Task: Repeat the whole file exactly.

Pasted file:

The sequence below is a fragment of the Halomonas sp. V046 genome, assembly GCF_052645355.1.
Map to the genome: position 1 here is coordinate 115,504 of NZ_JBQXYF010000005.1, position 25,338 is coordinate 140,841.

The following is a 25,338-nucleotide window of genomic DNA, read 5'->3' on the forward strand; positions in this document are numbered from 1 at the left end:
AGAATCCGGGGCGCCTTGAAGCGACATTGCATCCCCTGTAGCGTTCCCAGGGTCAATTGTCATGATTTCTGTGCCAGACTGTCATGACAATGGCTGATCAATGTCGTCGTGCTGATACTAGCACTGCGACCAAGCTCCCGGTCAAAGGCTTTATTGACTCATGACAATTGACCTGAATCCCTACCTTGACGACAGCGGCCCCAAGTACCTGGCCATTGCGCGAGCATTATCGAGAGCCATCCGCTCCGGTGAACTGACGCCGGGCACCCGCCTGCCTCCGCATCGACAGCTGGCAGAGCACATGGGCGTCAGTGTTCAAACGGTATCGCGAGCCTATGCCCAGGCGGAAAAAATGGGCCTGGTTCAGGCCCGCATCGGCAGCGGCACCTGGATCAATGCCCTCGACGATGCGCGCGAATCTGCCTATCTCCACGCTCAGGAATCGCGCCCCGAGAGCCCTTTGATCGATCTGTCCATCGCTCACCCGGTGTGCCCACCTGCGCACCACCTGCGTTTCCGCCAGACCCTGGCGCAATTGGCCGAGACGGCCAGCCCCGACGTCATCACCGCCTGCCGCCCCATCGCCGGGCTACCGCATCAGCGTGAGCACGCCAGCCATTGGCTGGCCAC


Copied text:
The sequence below is a fragment of the Halomonas sp. V046 genome, assembly GCF_052645355.1.
Map to the genome: position 1 here is coordinate 115,504 of NZ_JBQXYF010000005.1, position 25,338 is coordinate 140,841.

The following is a 25,338-nucleotide window of genomic DNA, read 5'->3' on the forward strand; positions in this document are numbered from 1 at the left end:
AGAATCCGGGGCGCCTTGAAGCGACATTGCATCCCCTGTAGCGTTCCCAGGGTCAATTGTCATGATTTCTGTGCCAGACTGTCATGACAATGGCTGATCAATGTCGTCGTGCTGATACTAGCACTGCGACCAAGCTCCCGGTCAAAGGCTTTATTGACTCATGACAATTGACCTGAATCCCTACCTTGACGACAGCGGCCCCAAGTACCTGGCCATTGCGCGAGCATTATCGAGAGCCATCCGCTCCGGTGAACTGACGCCGGGCACCCGCCTGCCTCCGCATCGACAGCTGGCAGAGCACATGGGCGTCAGTGTTCAAACGGTATCGCGAGCCTATGCCCAGGCGGAAAAAATGGGCCTGGTTCAGGCCCGCATCGGCAGCGGCACCTGGATCAATGCCCTCGACGATGCGCGCGAATCTGCCTATCTCCACGCTCAGGAATCGCGCCCCGAGAGCCCTTTGATCGATCTGTCCATCGCTCACCCGGTGTGCCCACCTGCGCACCACCTGCGTTTCCGCCAGACCCTGGCGCAATTGGCCGAGACGGCCAGCCCCGACGTCATCACCGCCTGCCGCCCCATCGCCGGGCTACCGCATCAGCGTGAGCACGCCAGCCATTGGCTGGCCAC